Last 4th of July I had only been in London about 3 weeks.  I was still shell-shocked and adjusting to my new life.  My furniture hadn't even arrived yet.  The Canadian and I spent the day at a fellow expat bloggers house having a grand time - in spite of the crappy weather (the sun did come out briefly but it was still pretty chilly) and eating fabulous food.

This year we decided to have a belated 4th of July party at our place on Saturday (the 7th), since, obviously, we didn't have the day off.  The weather was crappy again, but it was fun to be surrounded by amazing people and laughing a lot (a nice change from the norm.)

I must say, though, it was a bit strange to be celebrating our independence from England, while living in England. Especially as someone who, on both sides of my family, has numerous ancestors who were signers of the Declaration of Independence.  It felt a bit like it was a betrayal.  Fortunately, these days, the wars between America and England are long over and a bunch of good-humored expats from all over the world indulged a few Americans in celebrating the 4th.  As it happens, the party wound up being a bit of the United Nations as well, which was really quite fun.

The guest nationalities were as follows:
6 Americans
1 dual Canadian/American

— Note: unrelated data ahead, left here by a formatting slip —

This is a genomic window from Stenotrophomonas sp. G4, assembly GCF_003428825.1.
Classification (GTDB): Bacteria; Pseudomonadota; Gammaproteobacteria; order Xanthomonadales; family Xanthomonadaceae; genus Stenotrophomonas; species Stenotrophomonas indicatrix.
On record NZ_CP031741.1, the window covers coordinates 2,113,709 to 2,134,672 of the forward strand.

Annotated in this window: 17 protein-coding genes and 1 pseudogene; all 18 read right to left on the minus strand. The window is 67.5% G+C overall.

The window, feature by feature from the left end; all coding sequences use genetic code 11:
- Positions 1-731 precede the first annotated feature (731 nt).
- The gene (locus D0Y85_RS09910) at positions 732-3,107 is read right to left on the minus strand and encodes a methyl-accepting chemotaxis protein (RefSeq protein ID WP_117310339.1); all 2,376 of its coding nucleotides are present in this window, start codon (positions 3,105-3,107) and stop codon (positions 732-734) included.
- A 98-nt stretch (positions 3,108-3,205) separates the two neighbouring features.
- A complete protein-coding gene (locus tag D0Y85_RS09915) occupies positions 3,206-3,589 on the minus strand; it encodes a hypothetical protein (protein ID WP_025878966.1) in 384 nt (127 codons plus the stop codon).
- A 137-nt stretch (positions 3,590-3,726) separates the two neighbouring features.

1 Scot
4 Canadians
1 dual English/Australian
1 Maltese
1 dual Swedish/Portuguese (Madeiran Portuguese that is...)
2 South Africans

I had this vision when I moved here that I would acquire all of these English friends and I would meld seamlessly into the culture...but, that is not the case.  I used to feel frustrated that I couldn't find English friends (I have two -- both of whom were introduced to me by other people -- i.e. friends of friends) but I've learned to just find my friends where I can. 

It was funny too, because I wound up having a conversation with a Londoner (a friend of my sister's...she was in town) about my struggle.  He couldn't seem to process what I was saying, when I explained my struggle to find English friends.  He kept trying to tell me what I was doing wrong...the conversation went something like this:

T: How long have you lived here?
Me: Right at a year.
T: How are you liking it
Me: Well, like any expat experience there's good and bad...the city and the culture are amazing. I love the UK and the scenery and the small towns.  I love being so close to Europe. But, I struggle with finding friendships with the locals and I'd love to do more of that.
T: Well, do you have hobbies?  Maybe you can find people in your hobbies?
Me: Yes, well, my hobbies are reading, swimming and yoga...and travel.  So, somewhat solitary, which is certainly part of the problem, but I do try and get to groups to meet other people.
T: Well, have you tried x, y, z etc. etc.? 

Note: at this point in the conversation I was thinking...here I am, explaining to a good friend of my sister's (this guy stayed with my sister and brother-in-law for 3 weeks, is a published author, wrote a book about his experience in the U.S. -- AND his wife is American!!) and I'm sitting here telling him with all sorts of vulnerability that I'm struggling to find English friends, and he's pointing out what I'm doing wrong....instead of saying "My God, I am so sorry.  If I had known you were here, I would have taken you around to meet some of my friends.  In fact!! I'm having a party on Friday -- why don't you and your husband come?  Here, here's my number, let's have coffee", which is what I would have done -- and almost any reasonable American I know (crazies excluded).